And no, it isn’t an ordeal—not by a long shot! When I first started to travel, I had experience of only four places: Cleveland, Ohio (most of my life to that point); Hanover, New Hampshire (my 4 years at Dartmouth); Los Angeles (eight years at UCLA and after); and Lake Worth Florida (just a few weeks, not counting my infancy). Growing up in the Midwest, we never went anywhere for any length of time. My first whiff of Yucatán not only opened my eyes, my nasal passages, and my taste buds, but I felt I was at the beginning of a more wondrous existence.

Work kept me from traveling as much as I wanted to, but I traveled enough to have many happy memories.

 

 

Antigua Guatemala

Arco de Santa Catalina and Agua Volcano in Background

If asked what is the capital of Guatemala, it is best to turn your answer into another question: At what point in history? Today, Guatemala City is the capital of Guatemala. In 1524, Pedro de Alvarado founded the Ciudad de Santiago de los Caballeros de Goathemalon [sic], near the present town of Iximche. After a Kaqchikel Maya uprising in 1527, the capital was moved to Ciudad Vieja and retained the same name as the original. In 1541, that city was destroyed by a gigantic mudflow from the Volcano de Agua (illustrated above). Two years later, the capital was moved five miles to the Panchoy Valley to the present city of Antigua Guatemala.

In the 18th century, earthquakes and volcanic eruptions caused one final move, to the capital’s present location. That does not mean that the city of Antigua Guatemala, despite all the ruined churches, is not one of the most popular tourist destinations in the country. In fact, when I go to Guatemala for my vacation, I will take a shuttle directly from the airport to Antigua, about 45 minutes away.

Guatemala City has a reputation of being a big, ugly city with a couple of good museums, but otherwise devoid of major tourist attractions. So, I will base myself in Antigua.

Intact Façade of Nuestra Señora de Merced, Otherwise in Ruins

With Antigua serving as a kind of tourist ghetto, there are a multitude of private shuttles to major tourist destinations—all originating in Antigua. One can treat the town as if it were the capital except for one thing: The airport is in Guatemala City. As Guate, as it is called, is the largest city in Central America, I think it would be more restful to base myself in a well-connected town with a population of only about 50,000.

 

A Great Travel Resource

In Australia, Travelers Posted Notes on the Thorns

A few years ago, I was an active member of Bootsnall.Com, which had great postings on travel to every corner of the Earth. Of late, Bootsnall has yielded pride of place to Lonely Planet’s Thorn Tree (though I have hopes they’ll make a comeback). According to Lonely Planet:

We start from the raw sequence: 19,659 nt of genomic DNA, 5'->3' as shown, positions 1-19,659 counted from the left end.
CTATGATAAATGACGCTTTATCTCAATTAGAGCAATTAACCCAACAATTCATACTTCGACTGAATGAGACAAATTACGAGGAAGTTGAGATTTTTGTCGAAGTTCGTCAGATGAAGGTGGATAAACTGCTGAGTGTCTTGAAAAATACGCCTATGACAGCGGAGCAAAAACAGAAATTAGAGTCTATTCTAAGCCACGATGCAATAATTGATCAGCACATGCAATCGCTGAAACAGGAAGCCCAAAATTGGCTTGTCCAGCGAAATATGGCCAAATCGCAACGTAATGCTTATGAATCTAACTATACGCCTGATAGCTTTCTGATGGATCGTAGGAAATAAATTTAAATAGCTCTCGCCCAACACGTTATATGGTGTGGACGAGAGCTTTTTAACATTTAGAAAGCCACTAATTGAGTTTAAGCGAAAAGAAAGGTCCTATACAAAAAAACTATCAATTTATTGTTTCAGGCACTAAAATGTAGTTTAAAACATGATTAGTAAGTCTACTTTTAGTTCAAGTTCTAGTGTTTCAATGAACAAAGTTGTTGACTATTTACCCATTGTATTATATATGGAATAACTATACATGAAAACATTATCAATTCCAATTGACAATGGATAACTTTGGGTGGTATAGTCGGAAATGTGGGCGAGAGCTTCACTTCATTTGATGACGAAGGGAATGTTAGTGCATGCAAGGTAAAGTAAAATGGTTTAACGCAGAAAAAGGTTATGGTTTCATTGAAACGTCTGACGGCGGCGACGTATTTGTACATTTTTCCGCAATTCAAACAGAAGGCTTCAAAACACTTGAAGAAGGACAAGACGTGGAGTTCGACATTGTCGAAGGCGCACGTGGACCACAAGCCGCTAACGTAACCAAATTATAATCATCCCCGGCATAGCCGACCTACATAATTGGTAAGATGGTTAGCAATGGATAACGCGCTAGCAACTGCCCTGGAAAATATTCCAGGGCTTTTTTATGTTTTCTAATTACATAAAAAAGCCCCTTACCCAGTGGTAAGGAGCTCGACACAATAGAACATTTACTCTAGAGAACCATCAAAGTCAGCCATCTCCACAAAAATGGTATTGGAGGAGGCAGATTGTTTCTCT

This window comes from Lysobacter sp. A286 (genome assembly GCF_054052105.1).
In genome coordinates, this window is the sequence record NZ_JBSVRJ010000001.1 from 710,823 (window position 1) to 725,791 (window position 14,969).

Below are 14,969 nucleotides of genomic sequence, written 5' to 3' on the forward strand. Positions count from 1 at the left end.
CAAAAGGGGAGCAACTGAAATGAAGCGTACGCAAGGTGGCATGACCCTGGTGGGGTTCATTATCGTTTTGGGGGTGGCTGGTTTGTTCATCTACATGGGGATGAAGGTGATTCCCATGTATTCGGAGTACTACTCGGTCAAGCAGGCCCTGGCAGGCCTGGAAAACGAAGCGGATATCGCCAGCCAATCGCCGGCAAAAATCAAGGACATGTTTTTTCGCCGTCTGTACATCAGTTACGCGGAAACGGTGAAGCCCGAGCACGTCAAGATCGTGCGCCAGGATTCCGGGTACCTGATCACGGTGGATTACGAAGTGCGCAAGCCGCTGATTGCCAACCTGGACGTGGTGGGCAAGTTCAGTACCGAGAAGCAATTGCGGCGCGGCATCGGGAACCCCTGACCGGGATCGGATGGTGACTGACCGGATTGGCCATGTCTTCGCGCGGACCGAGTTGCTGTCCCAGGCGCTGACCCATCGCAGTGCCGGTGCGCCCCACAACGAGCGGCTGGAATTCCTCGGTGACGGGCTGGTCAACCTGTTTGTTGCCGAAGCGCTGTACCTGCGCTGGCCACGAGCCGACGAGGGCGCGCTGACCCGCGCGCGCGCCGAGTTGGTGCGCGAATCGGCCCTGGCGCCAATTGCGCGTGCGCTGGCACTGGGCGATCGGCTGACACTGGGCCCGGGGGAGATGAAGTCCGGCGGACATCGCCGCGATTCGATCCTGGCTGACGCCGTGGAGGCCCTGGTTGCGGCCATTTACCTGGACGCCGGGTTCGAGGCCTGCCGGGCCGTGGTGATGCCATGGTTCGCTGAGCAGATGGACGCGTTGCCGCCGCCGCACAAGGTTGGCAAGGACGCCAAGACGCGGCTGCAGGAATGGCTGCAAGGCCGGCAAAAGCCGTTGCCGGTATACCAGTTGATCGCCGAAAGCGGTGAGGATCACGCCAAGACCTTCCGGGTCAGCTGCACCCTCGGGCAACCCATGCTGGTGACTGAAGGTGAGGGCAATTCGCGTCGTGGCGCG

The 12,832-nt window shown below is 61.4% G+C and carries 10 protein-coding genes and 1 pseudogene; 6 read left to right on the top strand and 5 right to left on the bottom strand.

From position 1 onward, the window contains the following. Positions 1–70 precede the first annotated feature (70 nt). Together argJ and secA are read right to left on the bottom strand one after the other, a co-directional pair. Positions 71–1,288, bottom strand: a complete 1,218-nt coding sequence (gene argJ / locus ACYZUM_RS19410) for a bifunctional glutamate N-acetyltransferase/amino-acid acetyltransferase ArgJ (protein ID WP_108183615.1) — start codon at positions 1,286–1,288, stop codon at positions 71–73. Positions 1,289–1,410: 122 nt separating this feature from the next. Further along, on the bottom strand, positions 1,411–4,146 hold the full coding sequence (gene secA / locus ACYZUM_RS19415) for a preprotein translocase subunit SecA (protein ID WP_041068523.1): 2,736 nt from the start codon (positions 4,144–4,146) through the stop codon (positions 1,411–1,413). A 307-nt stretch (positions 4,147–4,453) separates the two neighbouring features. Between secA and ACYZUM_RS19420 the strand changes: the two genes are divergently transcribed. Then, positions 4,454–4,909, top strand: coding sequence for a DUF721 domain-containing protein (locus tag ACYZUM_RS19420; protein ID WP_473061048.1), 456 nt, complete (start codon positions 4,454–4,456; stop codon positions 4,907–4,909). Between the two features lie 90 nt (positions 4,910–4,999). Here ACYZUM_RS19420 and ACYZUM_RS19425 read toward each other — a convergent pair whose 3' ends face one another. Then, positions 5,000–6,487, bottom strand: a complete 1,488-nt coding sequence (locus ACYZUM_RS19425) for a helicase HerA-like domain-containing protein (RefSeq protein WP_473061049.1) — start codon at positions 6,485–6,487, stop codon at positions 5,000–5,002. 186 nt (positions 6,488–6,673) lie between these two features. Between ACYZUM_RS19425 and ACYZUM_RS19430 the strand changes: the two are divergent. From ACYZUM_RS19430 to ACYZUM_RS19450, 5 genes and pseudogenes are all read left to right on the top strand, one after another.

Lonely Planet’s travel forum (Thorn Tree) has been a leading online destination for travel enthusiasts and thrill seekers since 1996. It was created as a place for travelers to exchange travel advice, hints, hacks, and tips in order to help them get to the heart of a destination.

Thorn Tree is by travelers, for travelers, and covers every place on the planet including places we don’t have guidebooks for (yet). More than 2 million members have joined the community since its inception and have engaged in conversation with others, while making countless connections, over the past 20+ years.

To get there, click here.

You may recall that, a few days ago, I wrote a post entitled “You Can’t Get There from Here … Not Easily, Anyhow.” I was researching how to visit the Mayan ruins of Tikal, Copán, and Quiriguá, which are not too far from one another as the crow flies—but, alas, I have to take the roads, not crows, to get there. I checked out Thorn Tree, and found out how to get to Copán and Quiriguá easily enough . (Tikal will have to be a separate trip.) This is what the poster wrote:

If you are coming back to Antigua, there are tourist shuttles that stop by Quirigua, another Maya site with the largest stelae in the Maya world. It is small compared to Copan, but if you are already in the area, it is worth the stop. There are no shuttles that stop there on the way to Copan, only on the return.

Thank you, CraigAdkins! I found a number of helpful posts. If you are interested in solving any knotty travel problems, I suggest you give the Thorn Tree a look. And check out Bootsnall.Com as well.

Serendipity: The Name of God

Lithograph by Frederick Catherwood of the Mayan Ruins at Copán, Honduras

It is with the greatest pleasure that I am re-reading a book I first read in June 1975 in preparation for the first of my travels, to the Yucatán Peninsula in Mexico. The book was Incidents of Travel in Central America, Chiapas and Yucatán by John Lloyd Stephens. The book was published in 1841 in two volumes with illustrations by Frederick Catherwood, who accompanied Stephens on his journeys. At one point, Stephens and Catherwood visit a school in Zacapa in Guatemala, where they set about making a usable dictionary of Mayan Indian words. As Stephens recounts:

We were rather at a loss what to do with ourselves, but in the afternoon our host called in an Indian for the purpose of enabling us to make a vocabulary of Indian words. The first question I asked him was the name of God, to which he answered, Santissima Trinidad. Through our host I explained to him that I did not wish the Spanish, but the Indian name, and he answered as before, Santissima Trinidad or Dios. I shaped my question in a variety of ways, but could get no other answer. He was a tribe called Chinaute, and the inference was, either that they had never known any Great Spirit who governed and directed the universe, or that they had undergone such an entire change in matters of religion, that they had lost their own appellation for the Deity.

The two volumes are still in print from Dover Publications.